Dr Robert, singer-songwriter with eighties new wave act The Blow Monkeys, remembers performing on stage with the legendary Curtis Mayfield.
This picture was taken at the Hammersmith Odeon in October 1987. We played two nights there as part of a sell-out UK tour.
Curtis Mayfield was a big hero of mine so it was a great honour to be on stage with him. In fact, it was the most magical gig we have ever played. I really love singing with other people and I love the thrill of collaboration, so this was a dream come true.
A few months beforehand we had been lucky enough to make a record with Curtis called Celebrate (The Day After You) and that’s how the opportunity to perform live with him came about.
Unfortunately the song was banned by the BBC because of its so-called political bias. The then Prime Minister Margaret Thatcher had called a general election for the week of its release and the BBC decided it was too hot to play! She was a controversial Prime Minister so the political climate was tense. But Curtis told me he was used to being censored. He’d previously had records like We’re a Winner and Choice of Colours blacklisted due to civil rights issues.
This particular concert also featured Ed Kuepper as support act. I don’t know what our fans made of him but his band, The Laughing Clowns, were a massive influence on early Blow Monkeys. He was also a founder member of The Saints – the first band I ever saw when I lived in Australia during my teens.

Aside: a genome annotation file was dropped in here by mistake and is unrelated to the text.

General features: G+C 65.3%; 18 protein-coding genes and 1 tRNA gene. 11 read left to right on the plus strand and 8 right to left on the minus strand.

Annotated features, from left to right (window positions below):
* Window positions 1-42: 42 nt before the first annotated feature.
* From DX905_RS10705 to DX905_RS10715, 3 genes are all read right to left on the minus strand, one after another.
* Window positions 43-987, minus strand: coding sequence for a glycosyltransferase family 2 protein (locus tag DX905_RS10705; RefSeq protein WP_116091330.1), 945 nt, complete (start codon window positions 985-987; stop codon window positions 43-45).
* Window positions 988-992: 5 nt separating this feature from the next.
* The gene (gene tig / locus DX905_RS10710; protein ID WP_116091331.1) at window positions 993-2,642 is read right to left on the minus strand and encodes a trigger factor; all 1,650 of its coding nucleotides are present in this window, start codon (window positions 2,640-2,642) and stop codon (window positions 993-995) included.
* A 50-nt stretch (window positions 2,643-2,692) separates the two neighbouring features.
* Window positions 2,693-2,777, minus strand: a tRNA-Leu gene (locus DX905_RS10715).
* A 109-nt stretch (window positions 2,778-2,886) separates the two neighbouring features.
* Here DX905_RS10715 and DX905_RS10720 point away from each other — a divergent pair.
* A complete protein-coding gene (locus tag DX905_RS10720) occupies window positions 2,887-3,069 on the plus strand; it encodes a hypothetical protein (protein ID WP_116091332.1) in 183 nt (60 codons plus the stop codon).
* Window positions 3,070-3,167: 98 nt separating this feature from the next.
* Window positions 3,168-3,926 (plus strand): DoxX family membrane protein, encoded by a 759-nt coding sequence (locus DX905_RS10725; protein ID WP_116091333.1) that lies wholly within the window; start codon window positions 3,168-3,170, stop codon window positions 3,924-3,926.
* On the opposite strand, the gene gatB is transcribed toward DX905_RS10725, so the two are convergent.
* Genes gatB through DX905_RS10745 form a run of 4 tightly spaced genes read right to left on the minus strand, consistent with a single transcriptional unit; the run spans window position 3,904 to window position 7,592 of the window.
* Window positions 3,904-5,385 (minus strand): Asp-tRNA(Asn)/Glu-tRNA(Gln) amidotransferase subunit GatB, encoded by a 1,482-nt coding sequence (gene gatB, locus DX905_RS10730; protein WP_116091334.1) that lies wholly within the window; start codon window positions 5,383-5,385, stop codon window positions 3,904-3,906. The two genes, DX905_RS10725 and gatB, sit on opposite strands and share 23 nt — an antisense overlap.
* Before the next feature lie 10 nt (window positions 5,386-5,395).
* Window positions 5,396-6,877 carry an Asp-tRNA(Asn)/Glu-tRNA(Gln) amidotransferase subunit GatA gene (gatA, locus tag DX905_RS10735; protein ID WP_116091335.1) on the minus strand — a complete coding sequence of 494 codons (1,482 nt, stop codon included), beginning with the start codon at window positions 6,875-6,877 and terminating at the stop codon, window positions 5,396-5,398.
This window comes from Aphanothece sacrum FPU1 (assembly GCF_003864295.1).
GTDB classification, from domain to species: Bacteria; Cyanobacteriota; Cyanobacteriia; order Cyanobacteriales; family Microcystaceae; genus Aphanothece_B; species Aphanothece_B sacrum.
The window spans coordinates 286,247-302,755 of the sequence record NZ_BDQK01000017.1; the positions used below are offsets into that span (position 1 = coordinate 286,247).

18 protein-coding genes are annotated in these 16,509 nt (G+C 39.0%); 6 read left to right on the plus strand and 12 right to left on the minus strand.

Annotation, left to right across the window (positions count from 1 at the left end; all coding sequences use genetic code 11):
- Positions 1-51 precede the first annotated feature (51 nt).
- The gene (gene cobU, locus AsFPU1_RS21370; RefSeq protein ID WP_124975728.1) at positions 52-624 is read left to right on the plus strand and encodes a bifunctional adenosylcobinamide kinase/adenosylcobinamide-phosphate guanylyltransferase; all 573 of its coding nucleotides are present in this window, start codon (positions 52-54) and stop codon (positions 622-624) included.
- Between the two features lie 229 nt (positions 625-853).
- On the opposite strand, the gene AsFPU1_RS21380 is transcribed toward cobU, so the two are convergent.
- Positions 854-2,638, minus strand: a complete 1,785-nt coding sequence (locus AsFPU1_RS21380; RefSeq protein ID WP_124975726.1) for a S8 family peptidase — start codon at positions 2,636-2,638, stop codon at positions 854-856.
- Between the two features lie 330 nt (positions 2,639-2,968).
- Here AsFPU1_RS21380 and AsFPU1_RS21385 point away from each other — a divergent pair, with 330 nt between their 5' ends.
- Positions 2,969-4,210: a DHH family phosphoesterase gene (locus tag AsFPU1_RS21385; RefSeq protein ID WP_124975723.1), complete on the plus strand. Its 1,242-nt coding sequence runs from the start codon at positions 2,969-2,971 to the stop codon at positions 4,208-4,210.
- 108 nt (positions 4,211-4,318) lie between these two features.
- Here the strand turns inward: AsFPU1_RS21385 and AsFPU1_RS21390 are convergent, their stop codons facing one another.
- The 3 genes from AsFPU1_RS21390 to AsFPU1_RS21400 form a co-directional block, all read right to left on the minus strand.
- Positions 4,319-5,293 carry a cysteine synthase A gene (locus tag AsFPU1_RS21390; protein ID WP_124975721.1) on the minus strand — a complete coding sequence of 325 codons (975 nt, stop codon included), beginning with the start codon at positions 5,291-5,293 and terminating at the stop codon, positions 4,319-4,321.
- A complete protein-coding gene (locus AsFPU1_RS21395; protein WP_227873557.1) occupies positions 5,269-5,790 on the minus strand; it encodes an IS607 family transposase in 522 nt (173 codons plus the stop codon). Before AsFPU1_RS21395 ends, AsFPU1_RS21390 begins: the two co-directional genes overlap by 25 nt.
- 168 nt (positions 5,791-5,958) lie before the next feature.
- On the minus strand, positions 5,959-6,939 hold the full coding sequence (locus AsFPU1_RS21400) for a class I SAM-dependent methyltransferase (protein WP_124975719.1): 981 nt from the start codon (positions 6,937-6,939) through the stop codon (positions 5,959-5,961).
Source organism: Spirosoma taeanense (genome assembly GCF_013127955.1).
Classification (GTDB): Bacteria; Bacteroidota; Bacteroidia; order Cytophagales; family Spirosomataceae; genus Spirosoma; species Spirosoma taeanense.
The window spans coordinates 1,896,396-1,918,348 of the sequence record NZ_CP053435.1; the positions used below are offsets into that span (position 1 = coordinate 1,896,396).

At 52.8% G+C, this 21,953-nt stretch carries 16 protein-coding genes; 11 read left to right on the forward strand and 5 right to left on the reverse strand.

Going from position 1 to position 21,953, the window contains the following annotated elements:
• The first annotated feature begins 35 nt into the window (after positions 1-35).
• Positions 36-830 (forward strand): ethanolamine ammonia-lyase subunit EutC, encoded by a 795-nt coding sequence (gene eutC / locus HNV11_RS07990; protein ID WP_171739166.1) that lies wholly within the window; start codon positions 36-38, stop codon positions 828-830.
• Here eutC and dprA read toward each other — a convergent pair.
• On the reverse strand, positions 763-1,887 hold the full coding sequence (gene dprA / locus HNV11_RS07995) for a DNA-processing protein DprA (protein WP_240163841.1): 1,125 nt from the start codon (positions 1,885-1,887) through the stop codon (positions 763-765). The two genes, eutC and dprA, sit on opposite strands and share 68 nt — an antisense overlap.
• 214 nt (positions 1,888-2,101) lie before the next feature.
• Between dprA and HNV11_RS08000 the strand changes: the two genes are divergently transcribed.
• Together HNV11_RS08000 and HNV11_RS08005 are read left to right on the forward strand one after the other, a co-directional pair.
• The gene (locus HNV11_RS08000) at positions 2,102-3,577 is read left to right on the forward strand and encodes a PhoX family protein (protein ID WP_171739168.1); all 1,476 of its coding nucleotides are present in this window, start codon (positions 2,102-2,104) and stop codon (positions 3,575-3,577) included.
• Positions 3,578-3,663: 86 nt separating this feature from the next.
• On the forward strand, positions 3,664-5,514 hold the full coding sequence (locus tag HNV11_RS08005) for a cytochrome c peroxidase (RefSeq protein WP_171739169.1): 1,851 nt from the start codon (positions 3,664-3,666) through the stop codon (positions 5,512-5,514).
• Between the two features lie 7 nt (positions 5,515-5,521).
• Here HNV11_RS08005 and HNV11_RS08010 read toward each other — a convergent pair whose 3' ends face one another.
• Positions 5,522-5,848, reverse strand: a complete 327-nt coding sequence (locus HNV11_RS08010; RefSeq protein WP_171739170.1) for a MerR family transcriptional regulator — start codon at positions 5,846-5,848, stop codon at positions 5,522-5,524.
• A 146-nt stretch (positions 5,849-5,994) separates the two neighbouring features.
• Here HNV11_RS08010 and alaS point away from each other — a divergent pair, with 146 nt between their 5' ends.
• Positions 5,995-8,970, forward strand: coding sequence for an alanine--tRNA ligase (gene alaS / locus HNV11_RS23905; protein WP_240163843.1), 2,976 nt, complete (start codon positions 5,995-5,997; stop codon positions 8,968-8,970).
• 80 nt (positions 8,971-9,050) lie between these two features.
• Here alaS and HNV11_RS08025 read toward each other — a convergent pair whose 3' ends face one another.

Brian Bethell is also featured in this photo, playing guitar in the background. He is a member of the R&B group Nine Below Zero. I met him way back in Australia when I was a teenager. He was the first ‘proper’ musician I had ever known and he inspired me to start playing the guitar. He remains a close friend to this day.
The picture was taken by Michele Siedner who is now the band’s manager and my lovely wife. I’ve known her since I was 19 and she’s my biggest music critic and fan! I can tell whether a song works or not just by playing it to her. All in all, this picture is pretty emotive for many reasons and I look back on the gig – and the era – with extremely fond memories.
Singer, songwriter and multi-instrumentalist Robert Howard, aka Dr Robert, formed The Blow Monkeys in 1981 with bassist Mick Anker, saxophonist Neville Henry and drummer Tony Kiley.
Combining the glamour of Roxy Music with the energy of post-punk and the sophistication of modern jazz, the band quickly built a cult following. Their first single Live Today Love Tomorrow was released in 1982 while debut album Limping For A Generation was released two years later through RCA.
The band went on to build a successful commercial career with several hit singles including the breakthrough track Digging Your Scene. They split in 1990 and Dr Robert went solo. He contributed to Paul Weller’s solo debut album and co-wrote material with Weller, Dee C Lee and Beth Orton, among others.
The Blow Monkeys are now reunited and released their latest studio album Feels Like a New Morning in April.